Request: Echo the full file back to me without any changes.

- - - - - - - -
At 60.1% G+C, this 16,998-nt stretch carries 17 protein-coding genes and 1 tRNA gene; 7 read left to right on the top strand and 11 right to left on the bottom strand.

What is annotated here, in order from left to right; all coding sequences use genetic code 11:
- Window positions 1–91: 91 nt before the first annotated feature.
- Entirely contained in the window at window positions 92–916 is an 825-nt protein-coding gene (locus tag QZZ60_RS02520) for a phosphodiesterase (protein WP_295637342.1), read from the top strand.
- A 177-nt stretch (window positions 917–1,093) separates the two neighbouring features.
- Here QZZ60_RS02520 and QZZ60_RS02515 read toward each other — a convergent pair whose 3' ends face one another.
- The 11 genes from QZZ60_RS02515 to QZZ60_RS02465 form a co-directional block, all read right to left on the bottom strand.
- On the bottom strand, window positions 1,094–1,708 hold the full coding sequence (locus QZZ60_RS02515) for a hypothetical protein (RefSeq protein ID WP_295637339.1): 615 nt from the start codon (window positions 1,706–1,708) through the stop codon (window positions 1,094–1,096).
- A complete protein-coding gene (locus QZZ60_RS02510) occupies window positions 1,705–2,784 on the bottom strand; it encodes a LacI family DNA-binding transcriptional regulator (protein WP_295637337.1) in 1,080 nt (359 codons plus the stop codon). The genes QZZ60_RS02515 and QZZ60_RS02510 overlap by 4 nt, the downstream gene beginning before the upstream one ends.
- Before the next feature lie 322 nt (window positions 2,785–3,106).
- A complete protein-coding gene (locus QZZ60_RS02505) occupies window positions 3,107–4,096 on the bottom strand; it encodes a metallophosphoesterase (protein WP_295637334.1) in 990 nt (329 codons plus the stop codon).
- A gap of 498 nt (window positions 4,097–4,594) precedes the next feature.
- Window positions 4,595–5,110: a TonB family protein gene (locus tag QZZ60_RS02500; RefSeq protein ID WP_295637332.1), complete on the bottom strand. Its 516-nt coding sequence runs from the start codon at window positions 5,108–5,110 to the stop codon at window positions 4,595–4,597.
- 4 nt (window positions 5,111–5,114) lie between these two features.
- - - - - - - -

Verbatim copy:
At 60.1% G+C, this 16,998-nt stretch carries 17 protein-coding genes and 1 tRNA gene; 7 read left to right on the top strand and 11 right to left on the bottom strand.

What is annotated here, in order from left to right; all coding sequences use genetic code 11:
- Window positions 1–91: 91 nt before the first annotated feature.
- Entirely contained in the window at window positions 92–916 is an 825-nt protein-coding gene (locus tag QZZ60_RS02520) for a phosphodiesterase (protein WP_295637342.1), read from the top strand.
- A 177-nt stretch (window positions 917–1,093) separates the two neighbouring features.
- Here QZZ60_RS02520 and QZZ60_RS02515 read toward each other — a convergent pair whose 3' ends face one another.
- The 11 genes from QZZ60_RS02515 to QZZ60_RS02465 form a co-directional block, all read right to left on the bottom strand.
- On the bottom strand, window positions 1,094–1,708 hold the full coding sequence (locus QZZ60_RS02515) for a hypothetical protein (RefSeq protein ID WP_295637339.1): 615 nt from the start codon (window positions 1,706–1,708) through the stop codon (window positions 1,094–1,096).
- A complete protein-coding gene (locus QZZ60_RS02510) occupies window positions 1,705–2,784 on the bottom strand; it encodes a LacI family DNA-binding transcriptional regulator (protein WP_295637337.1) in 1,080 nt (359 codons plus the stop codon). The genes QZZ60_RS02515 and QZZ60_RS02510 overlap by 4 nt, the downstream gene beginning before the upstream one ends.
- Before the next feature lie 322 nt (window positions 2,785–3,106).
- A complete protein-coding gene (locus QZZ60_RS02505) occupies window positions 3,107–4,096 on the bottom strand; it encodes a metallophosphoesterase (protein WP_295637334.1) in 990 nt (329 codons plus the stop codon).
- A gap of 498 nt (window positions 4,097–4,594) precedes the next feature.
- Window positions 4,595–5,110: a TonB family protein gene (locus tag QZZ60_RS02500; RefSeq protein ID WP_295637332.1), complete on the bottom strand. Its 516-nt coding sequence runs from the start codon at window positions 5,108–5,110 to the stop codon at window positions 4,595–4,597.
- 4 nt (window positions 5,111–5,114) lie between these two features.